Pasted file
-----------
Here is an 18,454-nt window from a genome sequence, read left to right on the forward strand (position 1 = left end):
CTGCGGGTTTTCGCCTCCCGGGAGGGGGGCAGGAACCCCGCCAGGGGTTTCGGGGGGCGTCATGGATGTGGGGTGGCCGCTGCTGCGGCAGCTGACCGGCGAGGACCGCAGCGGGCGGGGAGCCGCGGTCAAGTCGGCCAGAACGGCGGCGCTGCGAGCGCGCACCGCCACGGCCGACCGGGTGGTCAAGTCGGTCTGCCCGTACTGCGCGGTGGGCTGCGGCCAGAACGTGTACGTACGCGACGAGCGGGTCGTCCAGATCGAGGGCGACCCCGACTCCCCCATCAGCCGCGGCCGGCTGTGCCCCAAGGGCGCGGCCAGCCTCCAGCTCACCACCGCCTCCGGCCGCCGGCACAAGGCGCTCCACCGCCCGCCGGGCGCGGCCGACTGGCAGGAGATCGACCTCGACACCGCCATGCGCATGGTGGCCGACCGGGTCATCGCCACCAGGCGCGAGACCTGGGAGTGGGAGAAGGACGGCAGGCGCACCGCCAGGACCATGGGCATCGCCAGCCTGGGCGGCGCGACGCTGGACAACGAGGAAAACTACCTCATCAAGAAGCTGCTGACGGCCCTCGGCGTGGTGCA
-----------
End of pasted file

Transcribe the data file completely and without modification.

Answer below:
Here is an 18,454-nt window from a genome sequence, read left to right on the forward strand (position 1 = left end):
CTGCGGGTTTTCGCCTCCCGGGAGGGGGGCAGGAACCCCGCCAGGGGTTTCGGGGGGCGTCATGGATGTGGGGTGGCCGCTGCTGCGGCAGCTGACCGGCGAGGACCGCAGCGGGCGGGGAGCCGCGGTCAAGTCGGCCAGAACGGCGGCGCTGCGAGCGCGCACCGCCACGGCCGACCGGGTGGTCAAGTCGGTCTGCCCGTACTGCGCGGTGGGCTGCGGCCAGAACGTGTACGTACGCGACGAGCGGGTCGTCCAGATCGAGGGCGACCCCGACTCCCCCATCAGCCGCGGCCGGCTGTGCCCCAAGGGCGCGGCCAGCCTCCAGCTCACCACCGCCTCCGGCCGCCGGCACAAGGCGCTCCACCGCCCGCCGGGCGCGGCCGACTGGCAGGAGATCGACCTCGACACCGCCATGCGCATGGTGGCCGACCGGGTCATCGCCACCAGGCGCGAGACCTGGGAGTGGGAGAAGGACGGCAGGCGCACCGCCAGGACCATGGGCATCGCCAGCCTGGGCGGCGCGACGCTGGACAACGAGGAAAACTACCTCATCAAGAAGCTGCTGACGGCCCTCGGCGTGGTGCA